Image Source: Suzanne Tenner
When Steve McKueen dropped the female traces of the widow, whom Fox released in theaters on November 16, he was explicitly advised not to work with Michel Rodriguez.
"She's not worth a meeting because she's tough," she recalls being told repeatedly. "I thought, Um, that's ridiculous. That's what people say about me. Often, if you are a white man, you are perfectionist, but they see me as" difficult. ""
So, the 49-year-old director of "12 Years of Slave," "Shame," and "Hunger" continued and met with Rodriguez in Los Angeles. "She is the most interesting, fascinating, intelligent woman – she deals with life and what is happening around her. We had a house in the fire," says McKueen. "Anyone who is considered" tough "may be just struggling with so many interesting things. God, do you want everyone to be lighter? Bored!"
In a trumpet trilogy race, in which titular women tried to finish the heist planned by their late husbands, are also Viola Davis, Elizabeth Debicky, Cinthia Erivo, Carrie Coon, Brian Tiree Henri, Daniel Kaluuia, Colin Farrell, Robert Duvall, and Liam Neeson. "I just want our movies to reflect the paying audience to go to the cinema, that's all," says McKueen from a diverse ensemble. "Very simple and moderately set up, to have that experience to look at the screen and see themselves."
When choosing a setting for re-engaging British ministries in 1983 – "Unfortunately, since then, it has not changed much," he swore – McKueen has opted for modern Chicago. "It's an enhanced version of today's city, where it is [we can portray] race, politics, police, weapons of war, religion, class – all these fractures in society and how they communicate with each other, "he says." It was very important to do. It's not about picking boxes, but about telling the truth. "(Nevertheless, he will not include as many local nights as next, he is confessed with laughter.)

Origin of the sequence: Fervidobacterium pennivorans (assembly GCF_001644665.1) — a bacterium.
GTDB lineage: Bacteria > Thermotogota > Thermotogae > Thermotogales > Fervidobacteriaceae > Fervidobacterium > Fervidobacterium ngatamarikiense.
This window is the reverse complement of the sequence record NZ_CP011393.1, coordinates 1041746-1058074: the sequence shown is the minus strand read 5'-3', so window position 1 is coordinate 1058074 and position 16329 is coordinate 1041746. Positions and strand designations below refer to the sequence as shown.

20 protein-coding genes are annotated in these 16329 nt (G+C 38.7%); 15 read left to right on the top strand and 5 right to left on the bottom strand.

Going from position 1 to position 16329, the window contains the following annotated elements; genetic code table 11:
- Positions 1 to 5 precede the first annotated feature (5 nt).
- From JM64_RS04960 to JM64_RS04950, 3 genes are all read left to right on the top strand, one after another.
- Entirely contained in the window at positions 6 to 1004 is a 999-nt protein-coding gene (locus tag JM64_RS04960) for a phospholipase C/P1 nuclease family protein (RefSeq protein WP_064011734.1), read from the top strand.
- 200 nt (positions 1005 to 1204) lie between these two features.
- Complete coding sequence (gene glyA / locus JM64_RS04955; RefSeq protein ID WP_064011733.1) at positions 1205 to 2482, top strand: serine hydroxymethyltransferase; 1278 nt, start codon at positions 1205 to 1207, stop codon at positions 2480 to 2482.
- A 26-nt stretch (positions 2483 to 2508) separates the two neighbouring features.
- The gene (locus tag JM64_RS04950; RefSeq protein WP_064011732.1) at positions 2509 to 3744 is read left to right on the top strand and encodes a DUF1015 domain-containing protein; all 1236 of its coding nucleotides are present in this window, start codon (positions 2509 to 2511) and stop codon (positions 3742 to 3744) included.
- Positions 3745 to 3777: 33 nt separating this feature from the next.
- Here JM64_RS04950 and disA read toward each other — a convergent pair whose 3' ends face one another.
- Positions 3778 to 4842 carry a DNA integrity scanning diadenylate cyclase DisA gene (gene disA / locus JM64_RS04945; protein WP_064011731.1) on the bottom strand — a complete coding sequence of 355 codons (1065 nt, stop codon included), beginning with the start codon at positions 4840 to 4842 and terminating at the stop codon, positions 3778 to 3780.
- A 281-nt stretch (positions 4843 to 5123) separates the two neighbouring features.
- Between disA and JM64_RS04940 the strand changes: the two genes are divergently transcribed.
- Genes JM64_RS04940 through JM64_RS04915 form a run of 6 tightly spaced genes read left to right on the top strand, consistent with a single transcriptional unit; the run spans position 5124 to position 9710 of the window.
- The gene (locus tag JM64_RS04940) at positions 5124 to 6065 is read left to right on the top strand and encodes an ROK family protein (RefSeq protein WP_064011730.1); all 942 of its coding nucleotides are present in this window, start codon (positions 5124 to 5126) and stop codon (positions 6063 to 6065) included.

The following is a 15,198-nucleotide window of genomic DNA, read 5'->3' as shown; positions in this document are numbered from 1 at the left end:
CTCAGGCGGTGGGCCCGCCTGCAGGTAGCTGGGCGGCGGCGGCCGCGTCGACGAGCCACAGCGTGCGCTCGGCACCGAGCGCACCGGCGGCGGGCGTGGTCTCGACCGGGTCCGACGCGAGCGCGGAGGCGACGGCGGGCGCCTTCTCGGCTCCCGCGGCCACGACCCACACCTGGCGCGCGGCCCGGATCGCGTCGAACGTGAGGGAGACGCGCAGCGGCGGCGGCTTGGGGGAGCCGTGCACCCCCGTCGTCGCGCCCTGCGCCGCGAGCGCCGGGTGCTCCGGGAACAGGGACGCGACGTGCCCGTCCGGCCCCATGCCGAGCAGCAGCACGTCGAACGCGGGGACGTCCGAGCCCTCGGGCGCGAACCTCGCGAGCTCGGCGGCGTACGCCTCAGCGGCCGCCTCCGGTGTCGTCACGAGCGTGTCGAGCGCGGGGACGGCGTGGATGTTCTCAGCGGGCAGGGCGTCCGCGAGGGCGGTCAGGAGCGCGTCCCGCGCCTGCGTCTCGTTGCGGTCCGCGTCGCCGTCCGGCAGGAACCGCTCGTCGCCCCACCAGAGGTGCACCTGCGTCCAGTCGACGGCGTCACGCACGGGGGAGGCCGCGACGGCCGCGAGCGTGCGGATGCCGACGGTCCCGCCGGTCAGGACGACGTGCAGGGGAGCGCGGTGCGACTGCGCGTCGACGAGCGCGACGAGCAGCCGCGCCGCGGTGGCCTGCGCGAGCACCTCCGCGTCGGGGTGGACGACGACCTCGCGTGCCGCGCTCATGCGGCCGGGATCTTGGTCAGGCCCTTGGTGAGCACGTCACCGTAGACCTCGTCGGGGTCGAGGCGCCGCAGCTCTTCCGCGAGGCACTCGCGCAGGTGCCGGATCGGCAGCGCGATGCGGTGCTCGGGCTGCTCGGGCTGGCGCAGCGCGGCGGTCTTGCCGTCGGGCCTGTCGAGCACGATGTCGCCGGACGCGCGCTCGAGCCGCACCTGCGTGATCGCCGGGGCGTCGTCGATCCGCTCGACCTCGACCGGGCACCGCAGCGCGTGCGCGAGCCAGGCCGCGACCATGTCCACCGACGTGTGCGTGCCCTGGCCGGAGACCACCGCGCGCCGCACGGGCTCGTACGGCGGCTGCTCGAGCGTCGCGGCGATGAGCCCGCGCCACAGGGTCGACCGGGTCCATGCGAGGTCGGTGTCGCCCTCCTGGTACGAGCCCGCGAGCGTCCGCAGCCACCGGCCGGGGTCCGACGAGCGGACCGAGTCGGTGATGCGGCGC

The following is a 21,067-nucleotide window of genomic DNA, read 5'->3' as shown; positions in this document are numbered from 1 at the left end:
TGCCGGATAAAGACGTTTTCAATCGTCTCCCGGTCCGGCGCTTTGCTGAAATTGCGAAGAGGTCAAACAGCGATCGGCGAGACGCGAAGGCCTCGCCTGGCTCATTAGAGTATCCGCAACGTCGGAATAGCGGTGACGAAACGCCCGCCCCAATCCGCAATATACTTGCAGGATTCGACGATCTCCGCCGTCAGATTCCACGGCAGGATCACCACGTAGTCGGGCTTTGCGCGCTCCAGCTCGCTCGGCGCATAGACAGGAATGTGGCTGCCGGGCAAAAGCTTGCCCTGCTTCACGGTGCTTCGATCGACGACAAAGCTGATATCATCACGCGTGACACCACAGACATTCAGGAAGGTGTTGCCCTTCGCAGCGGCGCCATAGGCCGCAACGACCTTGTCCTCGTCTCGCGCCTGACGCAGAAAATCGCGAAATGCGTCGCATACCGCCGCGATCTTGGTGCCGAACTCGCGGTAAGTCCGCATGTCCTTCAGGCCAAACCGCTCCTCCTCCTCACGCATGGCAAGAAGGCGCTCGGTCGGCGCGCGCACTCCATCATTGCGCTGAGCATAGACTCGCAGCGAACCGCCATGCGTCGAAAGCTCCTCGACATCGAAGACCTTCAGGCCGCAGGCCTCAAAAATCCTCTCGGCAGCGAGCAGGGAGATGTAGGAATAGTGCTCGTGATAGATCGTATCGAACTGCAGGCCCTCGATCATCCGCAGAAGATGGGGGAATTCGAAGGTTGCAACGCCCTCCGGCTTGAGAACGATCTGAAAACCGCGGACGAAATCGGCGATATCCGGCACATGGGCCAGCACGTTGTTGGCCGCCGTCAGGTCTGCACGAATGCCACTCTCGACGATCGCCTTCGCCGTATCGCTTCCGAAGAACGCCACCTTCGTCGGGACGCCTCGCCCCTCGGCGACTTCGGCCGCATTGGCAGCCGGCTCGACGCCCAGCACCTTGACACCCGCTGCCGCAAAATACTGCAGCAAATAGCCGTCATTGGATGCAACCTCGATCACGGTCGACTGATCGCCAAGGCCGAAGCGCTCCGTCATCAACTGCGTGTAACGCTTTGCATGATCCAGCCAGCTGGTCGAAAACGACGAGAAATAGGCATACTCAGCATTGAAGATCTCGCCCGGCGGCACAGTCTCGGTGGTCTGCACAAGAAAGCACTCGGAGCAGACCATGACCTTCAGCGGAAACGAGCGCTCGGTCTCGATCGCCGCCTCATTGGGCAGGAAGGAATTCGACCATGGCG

The film script, written by McKueen with Gillian Flinn, is overwhelmed by timely social commentary, because, like any genre film, "there is no rule, only a convention," he says. "If we do not break those rules, we may be playing the same image, time and time and time and time again."
One extraordinary scene lasts as long-lasting, unconventional taking, in a heganic sub-genre or otherwise. While Farrell, who plays a local politician from an old school, drives out of a visibly impoverished district into a multilayer headquarters, the camera is at the top of the windshield, realizing how fast the socioeconomic environment is improving; In the meantime, his confidential conversation with his employee was heard for the audience. This difference between the two neighbors, along with the revealed face of the characters, causes inconsistency in real life between the public and private behavior of politicians.
"I'm a British film maker, so basically we're always trying to stretch the pound and figure out how we can say three or four things with one shot," McKueen explains, from a particularly effective order. "The fact that the distance was so short between these two places, it required me to do it in a way that only the cinema can."
As the current political era continues to aggravate both sides of the lake, "widows" remind the viewers that such corruption can be exploited in our own yards. However, citizens should not be considered safe. "Some politicians talk about people, and some politicians have their own authority," says McKueen. "Sometimes we feel paralyzed, we think we are helpless, but we can begin by being aware of it – you know what we are against, in so many ways – and we know how to crawl through this environment. If it rains, we can not stop it. we can do is choose our rainwater. "
It's not really important for McKueen, however, if politicians themselves see their "widows". "I worry about people who see this," he says. "People can put them in power and they can vote. People have power."
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